Even if LLMs don’t unlock new capabilities in programming, we are already seeing double-digit productivity increases for software developers — writing code faster (more effective code completion), debugging code faster (better than StackOverflow), and test case generation. This shifts the automation frontier.
A simplified model has two variables:
- How much time can you save with automation?
- How often is the task performed?
The frontier is the curve that solves for `time saved * task frequency - time to automate > 0`. Anything to the right of the curve should be automated, and anything to the left should be done manually.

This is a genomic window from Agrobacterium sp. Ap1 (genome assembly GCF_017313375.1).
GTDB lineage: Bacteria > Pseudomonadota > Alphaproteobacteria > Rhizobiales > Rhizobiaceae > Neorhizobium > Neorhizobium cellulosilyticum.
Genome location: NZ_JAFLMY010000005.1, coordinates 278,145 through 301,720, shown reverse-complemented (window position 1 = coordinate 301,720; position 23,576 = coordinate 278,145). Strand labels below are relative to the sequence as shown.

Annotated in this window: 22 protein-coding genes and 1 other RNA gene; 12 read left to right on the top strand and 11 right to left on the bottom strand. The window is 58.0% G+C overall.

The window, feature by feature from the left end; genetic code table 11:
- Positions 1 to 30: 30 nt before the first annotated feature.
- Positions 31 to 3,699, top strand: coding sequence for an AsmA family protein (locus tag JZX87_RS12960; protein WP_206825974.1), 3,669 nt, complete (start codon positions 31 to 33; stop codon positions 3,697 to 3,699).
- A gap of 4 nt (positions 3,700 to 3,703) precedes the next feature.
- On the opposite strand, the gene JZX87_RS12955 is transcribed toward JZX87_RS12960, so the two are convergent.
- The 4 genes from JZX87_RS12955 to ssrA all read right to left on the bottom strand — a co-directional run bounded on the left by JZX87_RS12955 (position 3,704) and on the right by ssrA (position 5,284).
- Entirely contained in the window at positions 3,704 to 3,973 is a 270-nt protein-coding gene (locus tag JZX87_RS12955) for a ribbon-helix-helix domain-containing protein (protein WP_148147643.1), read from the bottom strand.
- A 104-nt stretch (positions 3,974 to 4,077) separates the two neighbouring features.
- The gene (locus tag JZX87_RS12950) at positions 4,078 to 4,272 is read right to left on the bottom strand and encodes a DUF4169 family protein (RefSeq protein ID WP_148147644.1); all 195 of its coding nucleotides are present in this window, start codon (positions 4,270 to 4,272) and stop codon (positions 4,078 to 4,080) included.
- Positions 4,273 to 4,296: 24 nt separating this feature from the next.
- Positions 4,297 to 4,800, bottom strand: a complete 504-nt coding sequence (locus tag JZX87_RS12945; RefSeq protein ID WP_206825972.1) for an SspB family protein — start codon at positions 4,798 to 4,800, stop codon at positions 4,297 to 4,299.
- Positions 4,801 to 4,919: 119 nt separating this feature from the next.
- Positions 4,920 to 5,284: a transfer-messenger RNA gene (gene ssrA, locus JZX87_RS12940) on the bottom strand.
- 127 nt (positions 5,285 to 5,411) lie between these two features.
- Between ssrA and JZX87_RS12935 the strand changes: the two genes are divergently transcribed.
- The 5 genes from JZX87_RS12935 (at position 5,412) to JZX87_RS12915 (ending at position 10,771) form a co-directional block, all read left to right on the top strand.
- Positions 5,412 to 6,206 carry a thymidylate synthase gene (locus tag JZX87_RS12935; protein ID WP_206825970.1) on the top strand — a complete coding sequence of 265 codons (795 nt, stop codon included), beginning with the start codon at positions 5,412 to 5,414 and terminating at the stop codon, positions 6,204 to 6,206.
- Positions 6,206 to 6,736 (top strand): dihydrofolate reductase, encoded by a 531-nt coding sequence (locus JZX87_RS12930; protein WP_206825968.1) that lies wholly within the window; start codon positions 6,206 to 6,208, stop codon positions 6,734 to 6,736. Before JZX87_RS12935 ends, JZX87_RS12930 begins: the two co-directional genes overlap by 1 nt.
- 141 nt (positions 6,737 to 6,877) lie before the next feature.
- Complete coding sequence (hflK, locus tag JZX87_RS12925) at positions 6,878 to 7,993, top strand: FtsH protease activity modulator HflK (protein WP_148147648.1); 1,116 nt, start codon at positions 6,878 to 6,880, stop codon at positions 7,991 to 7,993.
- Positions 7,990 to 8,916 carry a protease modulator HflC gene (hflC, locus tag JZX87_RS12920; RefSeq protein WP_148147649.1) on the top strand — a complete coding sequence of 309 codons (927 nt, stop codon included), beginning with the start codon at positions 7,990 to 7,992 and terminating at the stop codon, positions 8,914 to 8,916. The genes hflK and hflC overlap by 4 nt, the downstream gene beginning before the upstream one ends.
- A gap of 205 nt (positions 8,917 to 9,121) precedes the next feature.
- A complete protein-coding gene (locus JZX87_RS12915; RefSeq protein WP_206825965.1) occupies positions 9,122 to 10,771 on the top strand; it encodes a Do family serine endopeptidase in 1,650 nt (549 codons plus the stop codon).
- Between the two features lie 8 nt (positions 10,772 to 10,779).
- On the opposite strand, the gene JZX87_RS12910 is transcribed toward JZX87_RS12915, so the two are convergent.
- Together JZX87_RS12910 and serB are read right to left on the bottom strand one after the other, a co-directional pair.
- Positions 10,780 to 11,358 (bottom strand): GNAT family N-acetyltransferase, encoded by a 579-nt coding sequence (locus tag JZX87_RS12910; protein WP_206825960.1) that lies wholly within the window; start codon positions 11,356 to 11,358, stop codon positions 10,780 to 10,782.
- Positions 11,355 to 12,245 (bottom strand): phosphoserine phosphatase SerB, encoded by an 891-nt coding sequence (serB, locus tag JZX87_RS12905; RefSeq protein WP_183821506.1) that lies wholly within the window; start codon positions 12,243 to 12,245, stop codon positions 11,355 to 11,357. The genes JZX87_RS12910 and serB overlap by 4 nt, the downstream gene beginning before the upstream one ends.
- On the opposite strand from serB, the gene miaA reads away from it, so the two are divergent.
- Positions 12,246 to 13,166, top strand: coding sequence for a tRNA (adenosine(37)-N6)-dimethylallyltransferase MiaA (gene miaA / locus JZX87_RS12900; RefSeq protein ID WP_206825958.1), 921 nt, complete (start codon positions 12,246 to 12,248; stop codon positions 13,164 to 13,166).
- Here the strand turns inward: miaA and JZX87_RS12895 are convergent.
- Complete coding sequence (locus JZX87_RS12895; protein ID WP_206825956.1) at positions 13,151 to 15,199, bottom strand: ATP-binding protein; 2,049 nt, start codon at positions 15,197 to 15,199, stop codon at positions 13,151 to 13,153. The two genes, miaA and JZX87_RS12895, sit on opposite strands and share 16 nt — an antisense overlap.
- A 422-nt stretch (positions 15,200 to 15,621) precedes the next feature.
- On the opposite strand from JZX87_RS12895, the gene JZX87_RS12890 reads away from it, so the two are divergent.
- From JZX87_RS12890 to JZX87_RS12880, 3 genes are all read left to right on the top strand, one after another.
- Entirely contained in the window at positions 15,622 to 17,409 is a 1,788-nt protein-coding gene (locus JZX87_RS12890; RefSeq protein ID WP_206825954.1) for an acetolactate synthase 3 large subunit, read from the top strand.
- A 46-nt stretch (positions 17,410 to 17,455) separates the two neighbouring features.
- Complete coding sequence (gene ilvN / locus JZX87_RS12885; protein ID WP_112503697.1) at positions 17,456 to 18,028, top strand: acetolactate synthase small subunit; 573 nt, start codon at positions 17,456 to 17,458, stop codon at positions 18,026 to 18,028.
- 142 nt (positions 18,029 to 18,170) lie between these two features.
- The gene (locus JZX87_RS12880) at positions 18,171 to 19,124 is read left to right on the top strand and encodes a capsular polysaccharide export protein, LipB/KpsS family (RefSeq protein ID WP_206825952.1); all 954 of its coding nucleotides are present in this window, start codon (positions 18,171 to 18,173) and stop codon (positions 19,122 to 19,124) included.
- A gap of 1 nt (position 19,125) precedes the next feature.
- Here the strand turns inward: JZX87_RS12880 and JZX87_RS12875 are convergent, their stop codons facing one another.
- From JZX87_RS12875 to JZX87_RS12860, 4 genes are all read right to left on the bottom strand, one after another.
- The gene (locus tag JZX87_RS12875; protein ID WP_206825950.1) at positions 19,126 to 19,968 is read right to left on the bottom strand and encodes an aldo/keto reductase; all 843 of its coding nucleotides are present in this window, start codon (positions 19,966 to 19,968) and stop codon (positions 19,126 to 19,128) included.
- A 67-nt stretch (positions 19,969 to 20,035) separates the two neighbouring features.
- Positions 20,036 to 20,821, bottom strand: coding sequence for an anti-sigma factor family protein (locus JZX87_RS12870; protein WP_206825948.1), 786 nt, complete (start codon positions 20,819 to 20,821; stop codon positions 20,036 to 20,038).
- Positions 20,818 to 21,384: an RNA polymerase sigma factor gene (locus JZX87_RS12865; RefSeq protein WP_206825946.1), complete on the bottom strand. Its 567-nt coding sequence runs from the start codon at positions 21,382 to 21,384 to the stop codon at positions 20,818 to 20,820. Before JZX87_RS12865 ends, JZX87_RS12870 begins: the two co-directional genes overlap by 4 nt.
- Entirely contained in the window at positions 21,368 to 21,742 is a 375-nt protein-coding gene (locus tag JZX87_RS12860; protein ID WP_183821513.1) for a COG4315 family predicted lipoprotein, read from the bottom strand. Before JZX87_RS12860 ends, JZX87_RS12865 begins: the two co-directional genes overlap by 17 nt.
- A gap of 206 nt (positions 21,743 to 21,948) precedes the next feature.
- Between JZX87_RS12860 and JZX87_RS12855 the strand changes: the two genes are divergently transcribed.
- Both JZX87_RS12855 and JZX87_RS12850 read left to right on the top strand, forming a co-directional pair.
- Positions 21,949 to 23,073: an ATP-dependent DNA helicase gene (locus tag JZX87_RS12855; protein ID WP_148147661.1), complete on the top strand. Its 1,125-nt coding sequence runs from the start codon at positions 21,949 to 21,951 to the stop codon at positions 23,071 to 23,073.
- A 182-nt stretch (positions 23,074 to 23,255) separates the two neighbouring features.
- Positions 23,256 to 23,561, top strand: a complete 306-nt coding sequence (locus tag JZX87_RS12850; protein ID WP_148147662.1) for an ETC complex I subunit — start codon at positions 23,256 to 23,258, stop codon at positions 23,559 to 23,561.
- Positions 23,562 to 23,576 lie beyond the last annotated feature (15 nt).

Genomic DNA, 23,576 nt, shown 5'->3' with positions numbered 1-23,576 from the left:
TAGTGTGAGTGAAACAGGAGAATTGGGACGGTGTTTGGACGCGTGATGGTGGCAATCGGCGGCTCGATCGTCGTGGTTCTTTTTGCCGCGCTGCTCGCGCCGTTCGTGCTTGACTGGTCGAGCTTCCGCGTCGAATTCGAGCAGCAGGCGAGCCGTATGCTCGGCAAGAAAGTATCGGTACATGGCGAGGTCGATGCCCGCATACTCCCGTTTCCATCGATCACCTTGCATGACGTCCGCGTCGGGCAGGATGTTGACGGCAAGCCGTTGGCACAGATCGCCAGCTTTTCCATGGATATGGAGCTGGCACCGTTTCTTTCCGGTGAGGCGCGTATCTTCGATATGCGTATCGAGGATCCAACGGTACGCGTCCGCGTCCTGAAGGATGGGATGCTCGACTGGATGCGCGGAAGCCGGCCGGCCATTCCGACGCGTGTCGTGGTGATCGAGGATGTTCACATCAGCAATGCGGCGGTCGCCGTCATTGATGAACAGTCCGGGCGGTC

You can either spend time shaving a few seconds off of extremely frequent tasks or a more significant time off of infrequent tasks. LLMs and the downstream AI-augmented developer tools shift the frontier right by lowering the time to automate. This means more automated tasks. And the area in between these curves is large.
Of course, this is a simplified model of the world — there’s probably even more surplus to be gained with automation (are there network effects to automating tasks? Better uses of the newly gained time?)